If you want to create a great test plan for any application, there are four truths that will guide every decision you make. In fact, you’re already using them on a daily basis even if you’re not completely aware of it.
Think about usability testing for two screens in an application. The first screen is used by internal staff to maintain a lookup table of company departments—a screen that looks much like every other “lookup table maintenance screen” those users work with. The second screen walks customers through a series of steps that lets them configure a product before purchasing it. How much usability testing are you going to do for each of those screens? Take a second.
Now: How did you make that decision?
There are four truths about testing that you use every time you make decisions like this (you just applied them). The goal of this post is to help clarify those truths so that you can build the right test plan for any application.
The first truth about testing is that, in any real-world application, it’s impossible to test every possible combination of inputs and conditions. You not only know this but figure it’s so obvious that it’s not worth saying.
There are two reasons it’s worth saying. One: It’s why you wouldn’t do both sets of usability testing in my example. Two: It may not always be true. Thanks to cloud computing, test generation, massively parallel processing and machine learning, this root truth might stop being true in the future.
But, right now, this is the way it is. And, besides, the other three truths depend on it.
To get to the second truth, you have to recognize that testing isn’t about quality. Quality comes from the design effort, beginning at the architectural level and continuing down through code design and onto application delivery and operations management. Testing, on the other hand, just proves that software is “free from defects.” That’s important … but it’s not a measure of quality: “Free from defect” is just the minimum level of acceptability.
So, because we can’t test everything, we prioritize tests by the risk of not discovering the related defect. Risk, in this case, is some combination of how likely the defect is to occur, how much damage the defect could do and what other tools for managing the risk we have available.
Which leads to the second truth: Testing is about managing risk.
You practice this every day. If you feel another test won’t reduce the risk, if you feel the defect’s risk is low, if you have some other way of managing the risk, then you’ll skip the related test. The second truth also controls, for example, where and for how long you’ll do exploratory testing and how you plan to mitigate defects in the areas you don’t test.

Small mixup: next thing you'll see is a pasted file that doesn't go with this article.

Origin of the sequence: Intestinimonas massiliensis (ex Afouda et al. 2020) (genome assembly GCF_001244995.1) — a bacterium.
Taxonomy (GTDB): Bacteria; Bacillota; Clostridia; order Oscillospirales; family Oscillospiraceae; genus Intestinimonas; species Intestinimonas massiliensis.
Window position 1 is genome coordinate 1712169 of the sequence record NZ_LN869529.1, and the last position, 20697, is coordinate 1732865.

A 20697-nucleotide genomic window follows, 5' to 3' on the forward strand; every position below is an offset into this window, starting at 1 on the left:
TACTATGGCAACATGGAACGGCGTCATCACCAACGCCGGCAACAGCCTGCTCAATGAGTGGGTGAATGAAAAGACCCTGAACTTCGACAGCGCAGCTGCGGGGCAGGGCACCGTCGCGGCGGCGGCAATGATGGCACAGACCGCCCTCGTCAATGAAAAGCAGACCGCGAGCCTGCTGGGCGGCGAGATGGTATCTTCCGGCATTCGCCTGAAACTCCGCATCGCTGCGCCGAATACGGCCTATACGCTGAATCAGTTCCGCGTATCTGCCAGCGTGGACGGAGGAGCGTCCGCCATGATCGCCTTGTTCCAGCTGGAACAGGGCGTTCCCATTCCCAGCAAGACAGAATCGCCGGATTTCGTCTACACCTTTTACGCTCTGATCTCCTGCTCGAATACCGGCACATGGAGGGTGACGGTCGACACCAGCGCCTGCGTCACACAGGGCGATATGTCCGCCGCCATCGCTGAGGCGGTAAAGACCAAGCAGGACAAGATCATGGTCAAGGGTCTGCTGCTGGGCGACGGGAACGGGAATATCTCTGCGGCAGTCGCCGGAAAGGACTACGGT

In my example, most organizations will decide that the usability risk associated with the lookup table screen is minimal because (a) the users will probably “figure it out” and (b) if the users can’t figure it out, the cost of failure is low and can be handled through training (i.e., “asking a co-worker”). This screen won’t make it into the usability test plan. At best, it might get a smoke test.
On the other hand, most organizations will decide that the risk associated with the configuration screen is high because (a) customers may get it wrong, (b) the customer will now be unhappy, (c) mitigation is expensive (giving the customer a new product), and (d) customers could be lost to a competitor. Is this screen going to get usability testing? You bet it is.
Which brings us to the third truth (and the one that people generally don’t like): Testing isn’t a value-added activity. Your stakeholders regard the functionality delivered by your application as the valuable part of your work. If you could deliver that functionality without any testing, your stakeholders wouldn’t feel they’d been shortchanged.
While not a value-added task, testing is, however, a necessary task: It’s (currently) the only way we have to remove defects. This might not be true if provably correct or contract-based software had caught on … but they didn’t, so here we are.
This distinction between value-added and necessary tasks matters because time spent on necessary tasks is time we’re not spending on value-added tasks. We should spend as much time on necessary tasks as we have to and not one second more. This means we need to make sure that the time we spend on testing is as effective as possible—that we’re doing the right things with the best tools in the most efficient way.
And there are a bunch of ways you can make the time you spend on testing more effective:
This isn’t a complete list and it’s also a place where you can continue to expect change. But getting the right tools (like Telerik Test Studio) can not only help in making these changes, they can reduce the costs and time you’re spending on existing tasks.
Which leads to the final truth (and the only one that isn’t generally accepted): You can’t start testing early enough.
The later you start testing, the more likely it is that you’ll work on the wrong things and find problems when they are most expensive to fix. Testing starts as soon as you have requirements with testing/validating those requirements. Testing requirements to ensure they are valid ensures that developers are both building and testing the right things.
Your goal is to start testing early, make your testing effort as effective as possible, use the best tools and prioritize the tests you can do based on risk. If you use those truths to build your test plan, you’ll have the best test plan possible.
Peter Vogel is a system architect and principal in PH&V Information Services. PH&V provides full-stack consulting from UX design through object modeling to database design. Peter also writes courses and teaches for Learning Tree International.
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